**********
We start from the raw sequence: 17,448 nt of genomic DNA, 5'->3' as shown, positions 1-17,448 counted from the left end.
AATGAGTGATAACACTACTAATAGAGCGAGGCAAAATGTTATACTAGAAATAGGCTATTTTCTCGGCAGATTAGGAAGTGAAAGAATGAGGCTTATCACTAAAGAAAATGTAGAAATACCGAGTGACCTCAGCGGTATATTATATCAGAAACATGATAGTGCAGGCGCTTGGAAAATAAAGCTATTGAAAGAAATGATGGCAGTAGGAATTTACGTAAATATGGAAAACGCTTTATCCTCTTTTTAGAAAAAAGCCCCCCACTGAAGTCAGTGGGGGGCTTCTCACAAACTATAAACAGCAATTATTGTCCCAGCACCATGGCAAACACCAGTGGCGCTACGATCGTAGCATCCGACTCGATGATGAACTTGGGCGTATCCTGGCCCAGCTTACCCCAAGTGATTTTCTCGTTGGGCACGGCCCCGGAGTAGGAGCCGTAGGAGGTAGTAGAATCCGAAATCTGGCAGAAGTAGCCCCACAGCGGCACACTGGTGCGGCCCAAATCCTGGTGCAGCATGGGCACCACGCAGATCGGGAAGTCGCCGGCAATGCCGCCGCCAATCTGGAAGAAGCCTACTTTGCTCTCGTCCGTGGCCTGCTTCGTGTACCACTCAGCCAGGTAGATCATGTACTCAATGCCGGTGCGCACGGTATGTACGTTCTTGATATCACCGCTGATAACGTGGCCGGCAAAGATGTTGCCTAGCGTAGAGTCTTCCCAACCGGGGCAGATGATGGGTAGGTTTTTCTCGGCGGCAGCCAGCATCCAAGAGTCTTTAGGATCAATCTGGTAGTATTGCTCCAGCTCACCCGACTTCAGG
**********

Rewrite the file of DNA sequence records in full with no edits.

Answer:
We start from the raw sequence: 17,448 nt of genomic DNA, 5'->3' as shown, positions 1-17,448 counted from the left end.
AATGAGTGATAACACTACTAATAGAGCGAGGCAAAATGTTATACTAGAAATAGGCTATTTTCTCGGCAGATTAGGAAGTGAAAGAATGAGGCTTATCACTAAAGAAAATGTAGAAATACCGAGTGACCTCAGCGGTATATTATATCAGAAACATGATAGTGCAGGCGCTTGGAAAATAAAGCTATTGAAAGAAATGATGGCAGTAGGAATTTACGTAAATATGGAAAACGCTTTATCCTCTTTTTAGAAAAAAGCCCCCCACTGAAGTCAGTGGGGGGCTTCTCACAAACTATAAACAGCAATTATTGTCCCAGCACCATGGCAAACACCAGTGGCGCTACGATCGTAGCATCCGACTCGATGATGAACTTGGGCGTATCCTGGCCCAGCTTACCCCAAGTGATTTTCTCGTTGGGCACGGCCCCGGAGTAGGAGCCGTAGGAGGTAGTAGAATCCGAAATCTGGCAGAAGTAGCCCCACAGCGGCACACTGGTGCGGCCCAAATCCTGGTGCAGCATGGGCACCACGCAGATCGGGAAGTCGCCGGCAATGCCGCCGCCAATCTGGAAGAAGCCTACTTTGCTCTCGTCCGTGGCCTGCTTCGTGTACCACTCAGCCAGGTAGATCATGTACTCAATGCCGGTGCGCACGGTATGTACGTTCTTGATATCACCGCTGATAACGTGGCCGGCAAAGATGTTGCCTAGCGTAGAGTCTTCCCAACCGGGGCAGATGATGGGTAGGTTTTTCTCGGCGGCAGCCAGCATCCAAGAGTCTTTAGGATCAATCTGGTAGTATTGCTCCAGCTCACCCGACTTCAGG